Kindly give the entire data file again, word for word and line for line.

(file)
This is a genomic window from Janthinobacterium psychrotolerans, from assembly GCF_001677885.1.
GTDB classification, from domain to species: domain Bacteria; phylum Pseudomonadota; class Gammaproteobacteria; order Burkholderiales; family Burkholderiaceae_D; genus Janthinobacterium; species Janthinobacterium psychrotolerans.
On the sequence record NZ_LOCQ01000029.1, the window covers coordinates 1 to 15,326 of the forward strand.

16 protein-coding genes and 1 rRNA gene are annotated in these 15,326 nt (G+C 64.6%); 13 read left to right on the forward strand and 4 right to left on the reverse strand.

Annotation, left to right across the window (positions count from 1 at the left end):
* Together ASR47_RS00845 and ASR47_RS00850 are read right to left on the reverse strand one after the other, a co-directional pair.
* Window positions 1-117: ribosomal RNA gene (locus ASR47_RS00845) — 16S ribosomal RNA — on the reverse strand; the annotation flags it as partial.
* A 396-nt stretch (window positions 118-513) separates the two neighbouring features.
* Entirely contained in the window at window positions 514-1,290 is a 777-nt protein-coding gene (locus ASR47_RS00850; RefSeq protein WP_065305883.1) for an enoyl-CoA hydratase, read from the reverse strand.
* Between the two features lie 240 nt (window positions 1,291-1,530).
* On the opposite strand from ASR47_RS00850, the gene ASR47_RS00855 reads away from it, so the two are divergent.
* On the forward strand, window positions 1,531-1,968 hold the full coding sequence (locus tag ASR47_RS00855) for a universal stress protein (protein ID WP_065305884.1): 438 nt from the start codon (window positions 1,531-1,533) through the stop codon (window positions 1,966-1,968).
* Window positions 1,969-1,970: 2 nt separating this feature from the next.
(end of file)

This is a genomic window from Janthinobacterium psychrotolerans, from assembly GCF_001677885.1.
GTDB classification, from domain to species: domain Bacteria; phylum Pseudomonadota; class Gammaproteobacteria; order Burkholderiales; family Burkholderiaceae_D; genus Janthinobacterium; species Janthinobacterium psychrotolerans.
On the sequence record NZ_LOCQ01000029.1, the window covers coordinates 1 to 15,326 of the forward strand.

16 protein-coding genes and 1 rRNA gene are annotated in these 15,326 nt (G+C 64.6%); 13 read left to right on the forward strand and 4 right to left on the reverse strand.

Annotation, left to right across the window (positions count from 1 at the left end):
* Together ASR47_RS00845 and ASR47_RS00850 are read right to left on the reverse strand one after the other, a co-directional pair.
* Window positions 1-117: ribosomal RNA gene (locus ASR47_RS00845) — 16S ribosomal RNA — on the reverse strand; the annotation flags it as partial.
* A 396-nt stretch (window positions 118-513) separates the two neighbouring features.
* Entirely contained in the window at window positions 514-1,290 is a 777-nt protein-coding gene (locus ASR47_RS00850; RefSeq protein WP_065305883.1) for an enoyl-CoA hydratase, read from the reverse strand.
* Between the two features lie 240 nt (window positions 1,291-1,530).
* On the opposite strand from ASR47_RS00850, the gene ASR47_RS00855 reads away from it, so the two are divergent.
* On the forward strand, window positions 1,531-1,968 hold the full coding sequence (locus tag ASR47_RS00855) for a universal stress protein (protein ID WP_065305884.1): 438 nt from the start codon (window positions 1,531-1,533) through the stop codon (window positions 1,966-1,968).
* Window positions 1,969-1,970: 2 nt separating this feature from the next.